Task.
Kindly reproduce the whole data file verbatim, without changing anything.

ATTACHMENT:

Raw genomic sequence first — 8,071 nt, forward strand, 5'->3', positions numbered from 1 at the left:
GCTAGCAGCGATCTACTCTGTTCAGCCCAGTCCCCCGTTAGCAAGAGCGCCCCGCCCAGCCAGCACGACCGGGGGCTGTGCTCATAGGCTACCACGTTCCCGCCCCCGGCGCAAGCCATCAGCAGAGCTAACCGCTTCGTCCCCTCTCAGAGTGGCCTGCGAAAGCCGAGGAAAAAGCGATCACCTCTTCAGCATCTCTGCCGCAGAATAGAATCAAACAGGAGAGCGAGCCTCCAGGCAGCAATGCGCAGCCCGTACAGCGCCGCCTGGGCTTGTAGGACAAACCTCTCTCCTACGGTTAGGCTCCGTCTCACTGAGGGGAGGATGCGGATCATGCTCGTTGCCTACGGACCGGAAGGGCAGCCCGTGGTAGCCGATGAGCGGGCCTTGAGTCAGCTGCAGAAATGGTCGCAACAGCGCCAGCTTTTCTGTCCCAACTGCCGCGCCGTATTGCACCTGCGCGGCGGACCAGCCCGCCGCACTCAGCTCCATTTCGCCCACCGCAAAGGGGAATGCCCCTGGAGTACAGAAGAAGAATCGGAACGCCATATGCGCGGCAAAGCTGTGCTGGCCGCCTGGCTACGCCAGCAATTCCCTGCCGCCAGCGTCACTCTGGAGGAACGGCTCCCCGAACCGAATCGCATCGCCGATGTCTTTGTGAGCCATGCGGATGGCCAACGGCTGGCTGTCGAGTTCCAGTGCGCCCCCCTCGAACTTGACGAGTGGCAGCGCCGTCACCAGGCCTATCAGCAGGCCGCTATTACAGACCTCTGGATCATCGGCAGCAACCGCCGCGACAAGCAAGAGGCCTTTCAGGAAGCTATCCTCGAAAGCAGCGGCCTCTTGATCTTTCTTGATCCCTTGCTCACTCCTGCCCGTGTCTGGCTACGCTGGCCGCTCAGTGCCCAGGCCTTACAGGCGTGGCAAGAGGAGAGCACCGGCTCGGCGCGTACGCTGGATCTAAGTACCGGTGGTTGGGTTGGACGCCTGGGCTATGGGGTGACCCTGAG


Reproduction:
Raw genomic sequence first — 8,071 nt, forward strand, 5'->3', positions numbered from 1 at the left:
GCTAGCAGCGATCTACTCTGTTCAGCCCAGTCCCCCGTTAGCAAGAGCGCCCCGCCCAGCCAGCACGACCGGGGGCTGTGCTCATAGGCTACCACGTTCCCGCCCCCGGCGCAAGCCATCAGCAGAGCTAACCGCTTCGTCCCCTCTCAGAGTGGCCTGCGAAAGCCGAGGAAAAAGCGATCACCTCTTCAGCATCTCTGCCGCAGAATAGAATCAAACAGGAGAGCGAGCCTCCAGGCAGCAATGCGCAGCCCGTACAGCGCCGCCTGGGCTTGTAGGACAAACCTCTCTCCTACGGTTAGGCTCCGTCTCACTGAGGGGAGGATGCGGATCATGCTCGTTGCCTACGGACCGGAAGGGCAGCCCGTGGTAGCCGATGAGCGGGCCTTGAGTCAGCTGCAGAAATGGTCGCAACAGCGCCAGCTTTTCTGTCCCAACTGCCGCGCCGTATTGCACCTGCGCGGCGGACCAGCCCGCCGCACTCAGCTCCATTTCGCCCACCGCAAAGGGGAATGCCCCTGGAGTACAGAAGAAGAATCGGAACGCCATATGCGCGGCAAAGCTGTGCTGGCCGCCTGGCTACGCCAGCAATTCCCTGCCGCCAGCGTCACTCTGGAGGAACGGCTCCCCGAACCGAATCGCATCGCCGATGTCTTTGTGAGCCATGCGGATGGCCAACGGCTGGCTGTCGAGTTCCAGTGCGCCCCCCTCGAACTTGACGAGTGGCAGCGCCGTCACCAGGCCTATCAGCAGGCCGCTATTACAGACCTCTGGATCATCGGCAGCAACCGCCGCGACAAGCAAGAGGCCTTTCAGGAAGCTATCCTCGAAAGCAGCGGCCTCTTGATCTTTCTTGATCCCTTGCTCACTCCTGCCCGTGTCTGGCTACGCTGGCCGCTCAGTGCCCAGGCCTTACAGGCGTGGCAAGAGGAGAGCACCGGCTCGGCGCGTACGCTGGATCTAAGTACCGGTGGTTGGGTTGGACGCCTGGGCTATGGGGTGACCCTGAG